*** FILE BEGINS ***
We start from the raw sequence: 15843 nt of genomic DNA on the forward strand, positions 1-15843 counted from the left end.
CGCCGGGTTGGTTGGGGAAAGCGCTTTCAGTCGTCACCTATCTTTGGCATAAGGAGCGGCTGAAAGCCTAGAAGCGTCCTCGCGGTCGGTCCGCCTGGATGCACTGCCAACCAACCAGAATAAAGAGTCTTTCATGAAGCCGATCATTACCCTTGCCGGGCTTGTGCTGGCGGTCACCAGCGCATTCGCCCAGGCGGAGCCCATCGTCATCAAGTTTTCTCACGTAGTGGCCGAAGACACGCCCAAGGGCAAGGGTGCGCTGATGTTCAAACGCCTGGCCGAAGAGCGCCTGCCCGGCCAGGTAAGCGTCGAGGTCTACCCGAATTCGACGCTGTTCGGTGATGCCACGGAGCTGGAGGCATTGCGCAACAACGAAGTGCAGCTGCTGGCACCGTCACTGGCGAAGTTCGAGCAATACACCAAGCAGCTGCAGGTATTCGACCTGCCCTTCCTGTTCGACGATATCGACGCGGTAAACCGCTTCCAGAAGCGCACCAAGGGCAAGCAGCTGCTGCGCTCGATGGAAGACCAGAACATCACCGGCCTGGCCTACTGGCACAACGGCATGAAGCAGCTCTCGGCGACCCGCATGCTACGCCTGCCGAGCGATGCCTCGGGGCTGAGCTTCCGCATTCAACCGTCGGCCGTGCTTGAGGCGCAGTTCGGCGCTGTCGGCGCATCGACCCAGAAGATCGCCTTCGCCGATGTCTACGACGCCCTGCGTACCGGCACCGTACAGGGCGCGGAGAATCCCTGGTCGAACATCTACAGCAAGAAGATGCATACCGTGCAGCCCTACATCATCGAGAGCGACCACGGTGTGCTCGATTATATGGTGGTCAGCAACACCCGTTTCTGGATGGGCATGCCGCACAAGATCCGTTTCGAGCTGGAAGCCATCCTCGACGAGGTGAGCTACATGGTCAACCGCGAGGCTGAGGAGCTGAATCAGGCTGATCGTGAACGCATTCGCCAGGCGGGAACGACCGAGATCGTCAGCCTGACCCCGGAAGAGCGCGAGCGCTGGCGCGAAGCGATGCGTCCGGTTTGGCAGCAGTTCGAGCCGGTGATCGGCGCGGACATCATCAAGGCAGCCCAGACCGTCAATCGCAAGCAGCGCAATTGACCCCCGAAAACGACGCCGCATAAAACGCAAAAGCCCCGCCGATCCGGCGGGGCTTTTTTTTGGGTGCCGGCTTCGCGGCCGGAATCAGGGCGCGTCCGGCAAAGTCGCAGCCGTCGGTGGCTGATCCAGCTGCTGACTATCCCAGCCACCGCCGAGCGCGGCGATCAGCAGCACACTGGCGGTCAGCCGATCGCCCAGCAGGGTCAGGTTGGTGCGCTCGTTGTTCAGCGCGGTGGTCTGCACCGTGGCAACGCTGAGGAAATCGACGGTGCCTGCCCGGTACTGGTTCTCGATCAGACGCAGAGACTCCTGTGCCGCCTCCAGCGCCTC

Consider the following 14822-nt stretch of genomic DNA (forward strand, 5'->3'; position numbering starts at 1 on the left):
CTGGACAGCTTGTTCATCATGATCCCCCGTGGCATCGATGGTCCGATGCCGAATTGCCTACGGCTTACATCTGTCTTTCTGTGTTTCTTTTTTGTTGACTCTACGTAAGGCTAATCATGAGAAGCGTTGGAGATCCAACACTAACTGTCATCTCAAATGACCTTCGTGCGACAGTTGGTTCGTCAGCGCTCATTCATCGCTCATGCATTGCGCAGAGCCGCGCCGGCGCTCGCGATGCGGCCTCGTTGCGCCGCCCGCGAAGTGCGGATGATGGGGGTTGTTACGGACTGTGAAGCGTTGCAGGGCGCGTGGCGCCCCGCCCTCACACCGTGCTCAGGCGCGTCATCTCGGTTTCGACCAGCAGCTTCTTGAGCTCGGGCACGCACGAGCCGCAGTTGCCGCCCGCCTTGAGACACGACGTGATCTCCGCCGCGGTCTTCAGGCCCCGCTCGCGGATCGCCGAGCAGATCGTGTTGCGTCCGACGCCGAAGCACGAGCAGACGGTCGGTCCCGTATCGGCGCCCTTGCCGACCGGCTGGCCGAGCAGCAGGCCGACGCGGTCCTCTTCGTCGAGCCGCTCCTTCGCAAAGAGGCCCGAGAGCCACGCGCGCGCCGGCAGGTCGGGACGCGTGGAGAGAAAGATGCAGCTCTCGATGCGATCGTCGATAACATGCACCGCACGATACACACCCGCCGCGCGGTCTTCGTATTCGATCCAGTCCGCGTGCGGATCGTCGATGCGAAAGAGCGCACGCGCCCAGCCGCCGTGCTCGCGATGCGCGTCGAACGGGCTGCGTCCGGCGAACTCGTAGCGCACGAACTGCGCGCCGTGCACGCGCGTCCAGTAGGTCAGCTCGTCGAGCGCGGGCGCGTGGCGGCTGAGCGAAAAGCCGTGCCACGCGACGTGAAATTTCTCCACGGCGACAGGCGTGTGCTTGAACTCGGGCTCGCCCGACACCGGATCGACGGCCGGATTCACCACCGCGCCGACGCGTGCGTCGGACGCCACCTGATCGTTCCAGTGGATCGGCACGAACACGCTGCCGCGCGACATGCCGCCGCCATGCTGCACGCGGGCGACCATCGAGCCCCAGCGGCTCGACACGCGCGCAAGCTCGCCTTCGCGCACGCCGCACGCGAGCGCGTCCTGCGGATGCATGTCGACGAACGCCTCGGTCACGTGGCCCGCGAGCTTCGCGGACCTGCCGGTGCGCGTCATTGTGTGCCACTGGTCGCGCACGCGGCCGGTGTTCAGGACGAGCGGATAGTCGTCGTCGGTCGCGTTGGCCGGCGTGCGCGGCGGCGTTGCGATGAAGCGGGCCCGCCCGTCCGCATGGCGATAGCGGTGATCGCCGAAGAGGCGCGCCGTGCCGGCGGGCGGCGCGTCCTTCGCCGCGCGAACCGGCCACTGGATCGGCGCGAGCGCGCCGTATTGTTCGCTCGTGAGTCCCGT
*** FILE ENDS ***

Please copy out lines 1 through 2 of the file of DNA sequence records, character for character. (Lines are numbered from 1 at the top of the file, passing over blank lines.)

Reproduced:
We start from the raw sequence: 15843 nt of genomic DNA on the forward strand, positions 1-15843 counted from the left end.
CGCCGGGTTGGTTGGGGAAAGCGCTTTCAGTCGTCACCTATCTTTGGCATAAGGAGCGGCTGAAAGCCTAGAAGCGTCCTCGCGGTCGGTCCGCCTGGATGCACTGCCAACCAACCAGAATAAAGAGTCTTTCATGAAGCCGATCATTACCCTTGCCGGGCTTGTGCTGGCGGTCACCAGCGCATTCGCCCAGGCGGAGCCCATCGTCATCAAGTTTTCTCACGTAGTGGCCGAAGACACGCCCAAGGGCAAGGGTGCGCTGATGTTCAAACGCCTGGCCGAAGAGCGCCTGCCCGGCCAGGTAAGCGTCGAGGTCTACCCGAATTCGACGCTGTTCGGTGATGCCACGGAGCTGGAGGCATTGCGCAACAACGAAGTGCAGCTGCTGGCACCGTCACTGGCGAAGTTCGAGCAATACACCAAGCAGCTGCAGGTATTCGACCTGCCCTTCCTGTTCGACGATATCGACGCGGTAAACCGCTTCCAGAAGCGCACCAAGGGCAAGCAGCTGCTGCGCTCGATGGAAGACCAGAACATCACCGGCCTGGCCTACTGGCACAACGGCATGAAGCAGCTCTCGGCGACCCGCATGCTACGCCTGCCGAGCGATGCCTCGGGGCTGAGCTTCCGCATTCAACCGTCGGCCGTGCTTGAGGCGCAGTTCGGCGCTGTCGGCGCATCGACCCAGAAGATCGCCTTCGCCGATGTCTACGACGCCCTGCGTACCGGCACCGTACAGGGCGCGGAGAATCCCTGGTCGAACATCTACAGCAAGAAGATGCATACCGTGCAGCCCTACATCATCGAGAGCGACCACGGTGTGCTCGATTATATGGTGGTCAGCAACACCCGTTTCTGGATGGGCATGCCGCACAAGATCCGTTTCGAGCTGGAAGCCATCCTCGACGAGGTGAGCTACATGGTCAACCGCGAGGCTGAGGAGCTGAATCAGGCTGATCGTGAACGCATTCGCCAGGCGGGAACGACCGAGATCGTCAGCCTGACCCCGGAAGAGCGCGAGCGCTGGCGCGAAGCGATGCGTCCGGTTTGGCAGCAGTTCGAGCCGGTGATCGGCGCGGACATCATCAAGGCAGCCCAGACCGTCAATCGCAAGCAGCGCAATTGACCCCCGAAAACGACGCCGCATAAAACGCAAAAGCCCCGCCGATCCGGCGGGGCTTTTTTTTGGGTGCCGGCTTCGCGGCCGGAATCAGGGCGCGTCCGGCAAAGTCGCAGCCGTCGGTGGCTGATCCAGCTGCTGACTATCCCAGCCACCGCCGAGCGCGGCGATCAGCAGCACACTGGCGGTCAGCCGATCGCCCAGCAGGGTCAGGTTGGTGCGCTCGTTGTTCAGCGCGGTGGTCTGCACCGTGGCAACGCTGAGGAAATCGACGGTGCCTGCCCGGTACTGGTTCTCGATCAGACGCAGAGACTCCTGTGCCGCCTCCAGCGCCTC